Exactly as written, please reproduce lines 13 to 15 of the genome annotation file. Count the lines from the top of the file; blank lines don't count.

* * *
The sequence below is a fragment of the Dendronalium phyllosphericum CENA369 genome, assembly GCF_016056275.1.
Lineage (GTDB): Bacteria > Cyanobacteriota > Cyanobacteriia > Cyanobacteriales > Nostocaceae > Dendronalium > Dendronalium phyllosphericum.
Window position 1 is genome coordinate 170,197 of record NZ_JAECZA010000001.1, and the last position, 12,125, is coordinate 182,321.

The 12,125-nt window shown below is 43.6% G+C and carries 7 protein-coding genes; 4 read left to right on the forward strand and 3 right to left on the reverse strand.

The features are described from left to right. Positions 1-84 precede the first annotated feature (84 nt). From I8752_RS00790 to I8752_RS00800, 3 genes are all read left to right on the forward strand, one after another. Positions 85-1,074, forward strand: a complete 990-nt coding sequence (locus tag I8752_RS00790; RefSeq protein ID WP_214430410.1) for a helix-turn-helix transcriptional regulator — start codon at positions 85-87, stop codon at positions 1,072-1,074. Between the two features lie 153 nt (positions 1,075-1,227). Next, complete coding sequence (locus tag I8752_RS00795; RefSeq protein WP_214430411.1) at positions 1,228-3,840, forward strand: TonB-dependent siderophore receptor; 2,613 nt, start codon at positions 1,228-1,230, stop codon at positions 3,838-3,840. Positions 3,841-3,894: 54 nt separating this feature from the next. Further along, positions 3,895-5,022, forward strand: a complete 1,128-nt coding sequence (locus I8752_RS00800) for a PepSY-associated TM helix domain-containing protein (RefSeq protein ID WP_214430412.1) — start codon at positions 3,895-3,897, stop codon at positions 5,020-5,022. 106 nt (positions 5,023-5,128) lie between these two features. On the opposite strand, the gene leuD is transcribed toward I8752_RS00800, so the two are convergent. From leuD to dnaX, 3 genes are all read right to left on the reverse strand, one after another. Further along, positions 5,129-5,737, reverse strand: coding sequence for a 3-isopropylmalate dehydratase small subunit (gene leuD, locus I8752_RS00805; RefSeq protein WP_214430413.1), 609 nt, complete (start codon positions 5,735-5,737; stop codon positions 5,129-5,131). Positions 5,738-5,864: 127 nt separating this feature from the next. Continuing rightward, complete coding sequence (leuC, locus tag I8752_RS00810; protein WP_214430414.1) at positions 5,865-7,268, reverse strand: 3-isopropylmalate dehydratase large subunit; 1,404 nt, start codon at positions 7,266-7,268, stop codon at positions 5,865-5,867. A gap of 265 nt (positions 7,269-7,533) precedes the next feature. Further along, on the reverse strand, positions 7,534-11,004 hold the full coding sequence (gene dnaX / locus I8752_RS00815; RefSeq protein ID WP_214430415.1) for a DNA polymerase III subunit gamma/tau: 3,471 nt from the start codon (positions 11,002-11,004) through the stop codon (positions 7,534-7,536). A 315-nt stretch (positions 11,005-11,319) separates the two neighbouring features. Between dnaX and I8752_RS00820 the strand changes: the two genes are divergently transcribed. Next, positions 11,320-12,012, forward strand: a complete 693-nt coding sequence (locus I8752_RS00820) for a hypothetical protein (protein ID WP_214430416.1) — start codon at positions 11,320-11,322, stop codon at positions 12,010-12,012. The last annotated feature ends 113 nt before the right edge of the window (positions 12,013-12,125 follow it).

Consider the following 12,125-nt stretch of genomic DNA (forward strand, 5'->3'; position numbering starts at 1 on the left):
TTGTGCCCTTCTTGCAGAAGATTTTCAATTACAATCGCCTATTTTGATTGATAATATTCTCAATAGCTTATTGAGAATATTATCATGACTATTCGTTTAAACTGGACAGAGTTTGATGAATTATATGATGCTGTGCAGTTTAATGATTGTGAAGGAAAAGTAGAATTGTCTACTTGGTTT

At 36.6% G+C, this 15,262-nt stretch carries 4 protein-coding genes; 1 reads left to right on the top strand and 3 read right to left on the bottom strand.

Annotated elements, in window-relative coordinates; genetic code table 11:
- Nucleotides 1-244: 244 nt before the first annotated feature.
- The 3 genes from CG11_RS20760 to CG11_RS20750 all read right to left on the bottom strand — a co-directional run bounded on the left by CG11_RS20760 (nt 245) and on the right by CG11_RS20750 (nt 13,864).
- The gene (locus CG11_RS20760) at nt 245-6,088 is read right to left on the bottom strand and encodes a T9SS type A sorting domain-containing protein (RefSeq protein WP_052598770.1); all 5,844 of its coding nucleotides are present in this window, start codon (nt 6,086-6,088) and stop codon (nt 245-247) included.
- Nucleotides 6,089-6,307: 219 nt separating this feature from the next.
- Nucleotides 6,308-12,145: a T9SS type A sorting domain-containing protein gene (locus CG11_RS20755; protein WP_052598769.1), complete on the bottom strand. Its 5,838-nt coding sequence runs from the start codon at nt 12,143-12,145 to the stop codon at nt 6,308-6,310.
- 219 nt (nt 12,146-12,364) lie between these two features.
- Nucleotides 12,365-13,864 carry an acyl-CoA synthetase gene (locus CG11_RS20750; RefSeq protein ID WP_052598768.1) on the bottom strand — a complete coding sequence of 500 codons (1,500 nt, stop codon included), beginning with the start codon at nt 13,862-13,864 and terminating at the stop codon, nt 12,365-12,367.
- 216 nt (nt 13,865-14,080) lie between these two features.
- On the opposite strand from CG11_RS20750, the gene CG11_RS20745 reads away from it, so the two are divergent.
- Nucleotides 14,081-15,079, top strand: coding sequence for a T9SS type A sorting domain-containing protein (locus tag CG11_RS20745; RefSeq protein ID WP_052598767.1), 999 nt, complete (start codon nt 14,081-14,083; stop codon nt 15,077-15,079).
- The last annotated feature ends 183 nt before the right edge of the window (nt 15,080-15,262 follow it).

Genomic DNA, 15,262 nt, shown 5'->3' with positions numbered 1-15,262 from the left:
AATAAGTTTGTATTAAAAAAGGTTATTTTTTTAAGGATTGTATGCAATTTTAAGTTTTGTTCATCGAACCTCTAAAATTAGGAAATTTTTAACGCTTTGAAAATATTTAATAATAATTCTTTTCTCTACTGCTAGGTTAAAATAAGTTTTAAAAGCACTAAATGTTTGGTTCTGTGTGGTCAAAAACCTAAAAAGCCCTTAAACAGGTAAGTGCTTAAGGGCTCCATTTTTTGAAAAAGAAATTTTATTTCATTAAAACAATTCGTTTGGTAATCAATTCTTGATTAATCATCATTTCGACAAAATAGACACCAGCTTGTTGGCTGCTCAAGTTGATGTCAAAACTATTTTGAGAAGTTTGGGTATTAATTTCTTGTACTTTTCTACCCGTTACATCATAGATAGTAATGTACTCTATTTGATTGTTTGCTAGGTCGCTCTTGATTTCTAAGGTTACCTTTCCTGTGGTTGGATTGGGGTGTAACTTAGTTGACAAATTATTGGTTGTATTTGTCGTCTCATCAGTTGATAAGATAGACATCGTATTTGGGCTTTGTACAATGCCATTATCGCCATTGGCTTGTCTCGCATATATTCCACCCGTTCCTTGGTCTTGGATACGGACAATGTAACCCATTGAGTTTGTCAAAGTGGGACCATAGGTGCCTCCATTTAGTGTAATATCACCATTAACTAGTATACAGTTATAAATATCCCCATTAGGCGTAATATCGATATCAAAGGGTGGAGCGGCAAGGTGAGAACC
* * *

- Nucleotides 6,089-6,307: 219 nt separating this feature from the next.
- Nucleotides 6,308-12,145: a T9SS type A sorting domain-containing protein gene (locus CG11_RS20755; protein WP_052598769.1), complete on the bottom strand. Its 5,838-nt coding sequence runs from the start codon at nt 12,143-12,145 to the stop codon at nt 6,308-6,310.
- 219 nt (nt 12,146-12,364) lie between these two features.